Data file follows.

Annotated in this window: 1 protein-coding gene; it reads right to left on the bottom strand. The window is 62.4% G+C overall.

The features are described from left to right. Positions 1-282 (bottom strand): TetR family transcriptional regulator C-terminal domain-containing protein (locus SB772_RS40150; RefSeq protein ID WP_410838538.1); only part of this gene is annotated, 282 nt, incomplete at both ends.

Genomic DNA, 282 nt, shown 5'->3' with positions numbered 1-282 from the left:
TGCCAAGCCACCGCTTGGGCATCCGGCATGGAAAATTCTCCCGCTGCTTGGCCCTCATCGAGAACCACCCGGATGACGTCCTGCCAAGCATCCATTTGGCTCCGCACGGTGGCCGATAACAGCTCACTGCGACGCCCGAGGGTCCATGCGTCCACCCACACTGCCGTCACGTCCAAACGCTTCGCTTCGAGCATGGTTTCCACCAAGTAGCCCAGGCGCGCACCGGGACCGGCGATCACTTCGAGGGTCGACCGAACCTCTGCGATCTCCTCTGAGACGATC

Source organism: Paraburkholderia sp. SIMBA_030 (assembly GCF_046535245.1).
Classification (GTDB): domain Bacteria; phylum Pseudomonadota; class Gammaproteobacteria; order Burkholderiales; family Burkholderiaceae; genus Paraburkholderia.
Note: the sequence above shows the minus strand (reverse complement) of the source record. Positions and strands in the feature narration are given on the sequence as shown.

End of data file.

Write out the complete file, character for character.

Annotated in this window: 1 protein-coding gene; it reads right to left on the bottom strand. The window is 62.4% G+C overall.

The features are described from left to right. Positions 1-282 (bottom strand): TetR family transcriptional regulator C-terminal domain-containing protein (locus SB772_RS40150; RefSeq protein ID WP_410838538.1); only part of this gene is annotated, 282 nt, incomplete at both ends.

Genomic DNA, 282 nt, shown 5'->3' with positions numbered 1-282 from the left:
TGCCAAGCCACCGCTTGGGCATCCGGCATGGAAAATTCTCCCGCTGCTTGGCCCTCATCGAGAACCACCCGGATGACGTCCTGCCAAGCATCCATTTGGCTCCGCACGGTGGCCGATAACAGCTCACTGCGACGCCCGAGGGTCCATGCGTCCACCCACACTGCCGTCACGTCCAAACGCTTCGCTTCGAGCATGGTTTCCACCAAGTAGCCCAGGCGCGCACCGGGACCGGCGATCACTTCGAGGGTCGACCGAACCTCTGCGATCTCCTCTGAGACGATC

Source organism: Paraburkholderia sp. SIMBA_030 (assembly GCF_046535245.1).
Classification (GTDB): domain Bacteria; phylum Pseudomonadota; class Gammaproteobacteria; order Burkholderiales; family Burkholderiaceae; genus Paraburkholderia.
Note: the sequence above shows the minus strand (reverse complement) of the source record. Positions and strands in the feature narration are given on the sequence as shown.